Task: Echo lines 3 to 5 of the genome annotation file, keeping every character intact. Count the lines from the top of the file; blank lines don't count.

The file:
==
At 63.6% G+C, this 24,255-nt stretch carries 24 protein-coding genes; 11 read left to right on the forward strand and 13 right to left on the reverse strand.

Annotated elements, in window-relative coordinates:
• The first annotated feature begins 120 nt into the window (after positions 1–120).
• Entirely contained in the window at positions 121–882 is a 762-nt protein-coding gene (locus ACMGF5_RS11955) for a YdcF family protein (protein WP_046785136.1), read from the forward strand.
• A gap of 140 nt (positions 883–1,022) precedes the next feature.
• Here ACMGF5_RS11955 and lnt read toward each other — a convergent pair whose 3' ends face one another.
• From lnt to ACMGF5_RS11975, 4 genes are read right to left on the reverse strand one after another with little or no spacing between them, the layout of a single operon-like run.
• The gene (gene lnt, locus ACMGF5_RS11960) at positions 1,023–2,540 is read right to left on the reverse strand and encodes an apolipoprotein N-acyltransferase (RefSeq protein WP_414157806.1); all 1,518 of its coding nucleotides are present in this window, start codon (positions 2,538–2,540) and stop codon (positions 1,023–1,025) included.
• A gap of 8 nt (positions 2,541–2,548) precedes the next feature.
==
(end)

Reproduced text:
• The first annotated feature begins 120 nt into the window (after positions 1–120).
• Entirely contained in the window at positions 121–882 is a 762-nt protein-coding gene (locus ACMGF5_RS11955) for a YdcF family protein (protein WP_046785136.1), read from the forward strand.
• A gap of 140 nt (positions 883–1,022) precedes the next feature.